Bike Tour: Aso shrine

Today, we are going to ride bicycles to Aso Shrine. It’s about a 16-minute ride from Michi No Eki Aso, the Aso Road Station. Along the way, we pass through many rice fields and farmlands. Fortunately, the weather is a bit cloudy today, and there are wind blowing during the bike ride. The sun isn’t too intense as well.


After about 5 minutes of riding, we passed by a tomato field. It’s owned by Kazuo san’s friend. We went into the greenhouse for a visit. The owner mentioned that the peak season for tomatoes is in the autumn, so most of the tomatoes are still green, but there are a few that have turned red. By the way, tomatoes here in Aso are considered the best in all of Japan because the water is very clean and the soil and weather are well-suited for tomato cultivation.


After that, we continued our journey. Along the way, we stopped at a fountain (Aso Yakuhinbaru Natural Spring). The reason for the water spouting out is due to the pressure underground that causes these springs to emerge on the surface. Fun fact: the water here in Aso can be drunk directly. It comes directly from the slopes of Mount Aso and usually takes several years to flow down to the flatlands.


We arrived at Aso Shrine after about 10 minutes later. Since we came by bicycle, we parked at the bike parking area. From there, it wasn’t far to the shrine, and we reached it quickly. Upon entering the shrine grounds, there’s a large gate building before you get to Aso Shrine. The shrine we see now has been rebuilt because in 2016, there was a major earthquake in Kumamoto, which caused many buildings here to collapse. It’s a bit unfortunate that the gate building hasn’t been completely restored yet. Actually, the gate building of Aso Shrine holds significant historical value; it used to be one of Japan’s three great gate buildings!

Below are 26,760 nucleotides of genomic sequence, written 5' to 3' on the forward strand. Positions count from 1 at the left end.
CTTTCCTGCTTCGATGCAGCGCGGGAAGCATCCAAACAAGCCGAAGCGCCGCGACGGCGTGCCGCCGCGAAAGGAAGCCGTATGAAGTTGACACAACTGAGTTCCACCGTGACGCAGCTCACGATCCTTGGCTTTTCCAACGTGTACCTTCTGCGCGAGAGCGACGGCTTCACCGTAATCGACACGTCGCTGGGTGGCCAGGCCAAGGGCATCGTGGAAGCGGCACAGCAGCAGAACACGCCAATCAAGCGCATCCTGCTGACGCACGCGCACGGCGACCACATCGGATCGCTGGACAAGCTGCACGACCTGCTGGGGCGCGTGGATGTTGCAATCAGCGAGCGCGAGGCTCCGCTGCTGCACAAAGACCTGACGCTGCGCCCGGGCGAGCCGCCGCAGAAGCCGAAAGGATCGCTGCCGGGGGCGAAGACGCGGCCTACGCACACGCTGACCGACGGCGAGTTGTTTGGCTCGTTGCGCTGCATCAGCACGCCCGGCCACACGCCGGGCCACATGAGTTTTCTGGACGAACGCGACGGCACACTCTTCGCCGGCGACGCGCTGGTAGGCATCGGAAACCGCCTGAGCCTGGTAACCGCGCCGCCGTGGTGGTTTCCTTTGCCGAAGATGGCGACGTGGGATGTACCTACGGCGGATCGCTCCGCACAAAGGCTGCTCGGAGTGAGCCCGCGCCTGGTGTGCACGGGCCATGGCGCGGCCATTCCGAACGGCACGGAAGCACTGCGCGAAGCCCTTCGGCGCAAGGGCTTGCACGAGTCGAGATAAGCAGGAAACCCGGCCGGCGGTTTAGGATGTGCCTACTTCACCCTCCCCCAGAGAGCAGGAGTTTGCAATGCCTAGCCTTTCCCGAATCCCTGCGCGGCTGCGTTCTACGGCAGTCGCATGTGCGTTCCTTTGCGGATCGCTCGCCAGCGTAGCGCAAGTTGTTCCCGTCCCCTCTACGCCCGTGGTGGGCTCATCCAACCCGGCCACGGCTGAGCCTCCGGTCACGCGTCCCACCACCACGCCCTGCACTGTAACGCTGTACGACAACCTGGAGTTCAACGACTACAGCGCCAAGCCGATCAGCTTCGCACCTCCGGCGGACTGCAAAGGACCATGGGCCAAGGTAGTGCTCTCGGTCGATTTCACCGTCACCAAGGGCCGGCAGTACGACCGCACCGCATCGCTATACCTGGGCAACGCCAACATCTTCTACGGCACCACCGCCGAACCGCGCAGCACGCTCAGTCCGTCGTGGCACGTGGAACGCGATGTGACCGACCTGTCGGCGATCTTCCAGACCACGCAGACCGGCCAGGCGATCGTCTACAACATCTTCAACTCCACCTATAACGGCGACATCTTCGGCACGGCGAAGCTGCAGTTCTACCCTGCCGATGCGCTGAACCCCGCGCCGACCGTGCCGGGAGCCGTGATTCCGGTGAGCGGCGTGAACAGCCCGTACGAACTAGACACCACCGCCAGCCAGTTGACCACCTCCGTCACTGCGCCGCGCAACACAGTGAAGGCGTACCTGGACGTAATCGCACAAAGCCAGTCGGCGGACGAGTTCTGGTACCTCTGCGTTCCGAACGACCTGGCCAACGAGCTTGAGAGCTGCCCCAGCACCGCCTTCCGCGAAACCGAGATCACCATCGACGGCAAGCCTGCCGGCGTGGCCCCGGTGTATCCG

To the right front of the shrine, there’s a place where you can draw omikuji (fortune slips), known as “御神籤求籤處” (Omikuji Gomokuji). We drew fortune slips there and fortunately, both of us received “吉” (good fortune) omikuji slips. Inside the bag with the fortune slip, there’s also a small lucky charm, somewhat similar to amulets in Taiwan.


After drawing the omikuji, we rode our bikes to HIBARI GRILL. Inside this is a small shop, they sell motorcycle-related merchandise and their own designed clothing and hats. The shop’s owner used to be a racing driver, so there are many motorcycles in the garage as well. This place also doubles as a restaurant where you can enjoy barbecue and ice cream. We tried the milk-flavored ice cream, and its texture was truly unique – a rich milk flavor with a slight crunch from the crushed ice.


After finishing our ice cream, we began our journey back to Michi No Eki Aso. Even though we were traveling the same route, the scenery still managed to captivate us with its beauty.


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